The Valle de Guadalupe’s wine scene has exploded in recent years. In a short time the valley has grown from less than 10 wine producers to over 50, but the noise of Baja’s wine scene has largely stayed across the border. Why? Largely because of high Mexican taxes and California protectionism. According to winemaker Victor Segura, the Mexican government taxes winemakers 25 % on the production of wine which pushes up the price of product and makes it less competitive in the marketplace.
So what if you visit the Valle de Guadalupe and fall in love with a wine? If you live in California, you’re still mostly out of luck. Californians are allowed to bring back only 1 litre of wine across the border. Arizona, however, allows each person to return to the state with up to 60 bottles. Not surprisingly, Segura is frustrated with California’s protectionism. He says that the largest single producer of wine in California produces more wine than all of the wine makers in the Valle de Guadalupe combined. At least for now, Baja wines are hardly a threat to California’s industry.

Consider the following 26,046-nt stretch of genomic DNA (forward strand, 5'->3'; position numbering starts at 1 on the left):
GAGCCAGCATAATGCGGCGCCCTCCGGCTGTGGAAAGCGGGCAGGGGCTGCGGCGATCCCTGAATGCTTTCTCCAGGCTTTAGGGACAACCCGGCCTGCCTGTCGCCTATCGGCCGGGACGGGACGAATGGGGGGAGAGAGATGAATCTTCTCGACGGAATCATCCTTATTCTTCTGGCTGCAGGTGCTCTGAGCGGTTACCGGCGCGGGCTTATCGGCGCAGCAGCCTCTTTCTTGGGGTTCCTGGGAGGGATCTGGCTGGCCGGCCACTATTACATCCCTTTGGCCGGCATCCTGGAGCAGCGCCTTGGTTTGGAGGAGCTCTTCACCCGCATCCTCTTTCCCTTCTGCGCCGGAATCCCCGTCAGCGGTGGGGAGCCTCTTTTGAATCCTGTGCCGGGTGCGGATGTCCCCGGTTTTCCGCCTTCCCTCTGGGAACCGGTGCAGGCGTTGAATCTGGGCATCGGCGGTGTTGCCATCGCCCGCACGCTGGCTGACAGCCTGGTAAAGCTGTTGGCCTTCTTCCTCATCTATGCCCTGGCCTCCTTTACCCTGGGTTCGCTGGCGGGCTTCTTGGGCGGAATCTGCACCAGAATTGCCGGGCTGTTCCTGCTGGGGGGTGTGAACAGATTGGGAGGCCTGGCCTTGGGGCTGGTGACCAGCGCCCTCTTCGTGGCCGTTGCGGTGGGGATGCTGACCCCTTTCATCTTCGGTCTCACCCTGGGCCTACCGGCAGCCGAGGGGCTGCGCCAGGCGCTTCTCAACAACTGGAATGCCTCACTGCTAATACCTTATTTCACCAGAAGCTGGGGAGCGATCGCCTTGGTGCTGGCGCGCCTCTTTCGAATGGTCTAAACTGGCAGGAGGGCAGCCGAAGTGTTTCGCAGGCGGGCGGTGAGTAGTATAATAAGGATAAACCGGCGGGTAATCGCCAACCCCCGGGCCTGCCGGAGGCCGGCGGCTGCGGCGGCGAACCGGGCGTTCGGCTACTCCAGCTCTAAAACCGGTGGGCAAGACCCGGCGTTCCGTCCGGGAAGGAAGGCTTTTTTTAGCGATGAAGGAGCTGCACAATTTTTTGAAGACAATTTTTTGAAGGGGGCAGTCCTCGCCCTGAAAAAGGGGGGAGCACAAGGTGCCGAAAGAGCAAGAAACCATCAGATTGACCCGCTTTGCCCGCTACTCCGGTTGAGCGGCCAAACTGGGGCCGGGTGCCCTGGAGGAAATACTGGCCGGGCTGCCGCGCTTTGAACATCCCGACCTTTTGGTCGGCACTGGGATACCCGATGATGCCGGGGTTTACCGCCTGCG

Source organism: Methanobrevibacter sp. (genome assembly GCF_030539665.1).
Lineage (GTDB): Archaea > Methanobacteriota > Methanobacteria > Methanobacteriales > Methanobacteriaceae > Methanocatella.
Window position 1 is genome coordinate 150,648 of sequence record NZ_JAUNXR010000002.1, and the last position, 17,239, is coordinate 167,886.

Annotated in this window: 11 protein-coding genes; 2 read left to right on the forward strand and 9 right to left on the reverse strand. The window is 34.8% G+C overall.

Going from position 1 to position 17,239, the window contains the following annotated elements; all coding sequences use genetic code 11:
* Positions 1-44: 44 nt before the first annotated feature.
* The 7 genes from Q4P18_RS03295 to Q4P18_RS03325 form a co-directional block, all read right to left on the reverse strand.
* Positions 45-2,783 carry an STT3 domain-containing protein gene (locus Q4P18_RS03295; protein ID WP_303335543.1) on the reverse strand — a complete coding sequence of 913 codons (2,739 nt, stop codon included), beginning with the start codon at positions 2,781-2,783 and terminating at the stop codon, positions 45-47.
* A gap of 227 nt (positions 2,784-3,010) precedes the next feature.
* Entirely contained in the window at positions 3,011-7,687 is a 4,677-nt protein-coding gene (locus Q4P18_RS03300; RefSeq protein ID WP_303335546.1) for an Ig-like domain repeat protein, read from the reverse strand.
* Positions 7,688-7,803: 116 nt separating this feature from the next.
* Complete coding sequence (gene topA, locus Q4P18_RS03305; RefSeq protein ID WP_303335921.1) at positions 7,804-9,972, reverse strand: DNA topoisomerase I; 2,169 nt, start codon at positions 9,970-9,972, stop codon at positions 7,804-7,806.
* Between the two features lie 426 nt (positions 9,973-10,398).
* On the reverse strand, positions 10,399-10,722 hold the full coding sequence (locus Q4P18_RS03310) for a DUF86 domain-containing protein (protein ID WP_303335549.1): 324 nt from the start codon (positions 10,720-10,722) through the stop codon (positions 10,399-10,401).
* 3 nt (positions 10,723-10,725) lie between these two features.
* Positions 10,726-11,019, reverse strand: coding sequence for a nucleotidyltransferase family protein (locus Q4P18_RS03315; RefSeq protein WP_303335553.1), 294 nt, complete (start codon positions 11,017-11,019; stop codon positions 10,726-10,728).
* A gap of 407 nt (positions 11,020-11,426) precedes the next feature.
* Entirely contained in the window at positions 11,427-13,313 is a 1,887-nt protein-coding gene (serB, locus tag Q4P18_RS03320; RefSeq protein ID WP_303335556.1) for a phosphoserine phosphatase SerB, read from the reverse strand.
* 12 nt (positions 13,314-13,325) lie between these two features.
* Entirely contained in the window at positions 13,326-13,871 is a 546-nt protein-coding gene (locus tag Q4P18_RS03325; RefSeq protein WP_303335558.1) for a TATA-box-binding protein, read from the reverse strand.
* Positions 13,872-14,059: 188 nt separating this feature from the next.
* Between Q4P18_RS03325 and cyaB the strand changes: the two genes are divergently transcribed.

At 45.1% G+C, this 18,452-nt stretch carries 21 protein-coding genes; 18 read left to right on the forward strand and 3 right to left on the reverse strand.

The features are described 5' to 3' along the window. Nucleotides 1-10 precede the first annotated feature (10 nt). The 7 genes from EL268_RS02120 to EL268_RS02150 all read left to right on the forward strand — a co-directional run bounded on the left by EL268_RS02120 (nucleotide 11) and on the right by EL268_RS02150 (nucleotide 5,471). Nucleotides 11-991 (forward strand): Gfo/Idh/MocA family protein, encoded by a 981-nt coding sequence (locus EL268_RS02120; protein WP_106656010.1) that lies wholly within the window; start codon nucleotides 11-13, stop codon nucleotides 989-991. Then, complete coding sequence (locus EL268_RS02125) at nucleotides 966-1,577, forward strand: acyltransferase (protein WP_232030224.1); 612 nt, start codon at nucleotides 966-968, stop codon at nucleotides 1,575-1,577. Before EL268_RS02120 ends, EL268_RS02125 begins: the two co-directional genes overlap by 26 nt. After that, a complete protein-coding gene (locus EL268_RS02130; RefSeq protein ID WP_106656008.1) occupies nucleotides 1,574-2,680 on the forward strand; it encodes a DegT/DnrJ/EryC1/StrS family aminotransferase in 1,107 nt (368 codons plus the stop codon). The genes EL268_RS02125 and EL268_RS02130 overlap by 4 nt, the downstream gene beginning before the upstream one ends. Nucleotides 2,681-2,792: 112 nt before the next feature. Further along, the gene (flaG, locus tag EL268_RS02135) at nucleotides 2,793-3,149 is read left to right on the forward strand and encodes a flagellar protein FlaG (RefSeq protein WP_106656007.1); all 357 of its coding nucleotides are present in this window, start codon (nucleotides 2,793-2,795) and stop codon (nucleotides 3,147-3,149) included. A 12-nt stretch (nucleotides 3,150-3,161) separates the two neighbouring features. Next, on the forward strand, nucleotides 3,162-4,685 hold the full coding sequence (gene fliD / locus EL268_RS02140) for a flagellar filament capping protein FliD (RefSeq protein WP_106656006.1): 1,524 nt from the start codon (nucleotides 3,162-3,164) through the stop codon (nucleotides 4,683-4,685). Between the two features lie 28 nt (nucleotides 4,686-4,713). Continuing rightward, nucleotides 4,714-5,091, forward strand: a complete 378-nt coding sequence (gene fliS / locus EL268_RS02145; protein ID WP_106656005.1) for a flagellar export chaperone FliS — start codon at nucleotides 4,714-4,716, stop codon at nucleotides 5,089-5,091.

Fortunately for those who are curious about Baja wines, two local wine shops are carrying the product as well as a handful of restaurants.
Du Vin Wine and Spirits has bottles from L.A. Cetto, Montefiore, Vena Cava, Santo Tomas, Cavas Valmar and San Rafael.
Silver Lake Wine currently has two Baja bottles in the shop: Jubileo Meritage 2009 / Baja $20 and Villa Montefiori Chardonnay 2011, both priced at $20.
Plus, Blue Plate Taco, Blue Plate Oysterette, Kings Road Cafe and Joan’s on Third all feature Baja bottles on their wine lists.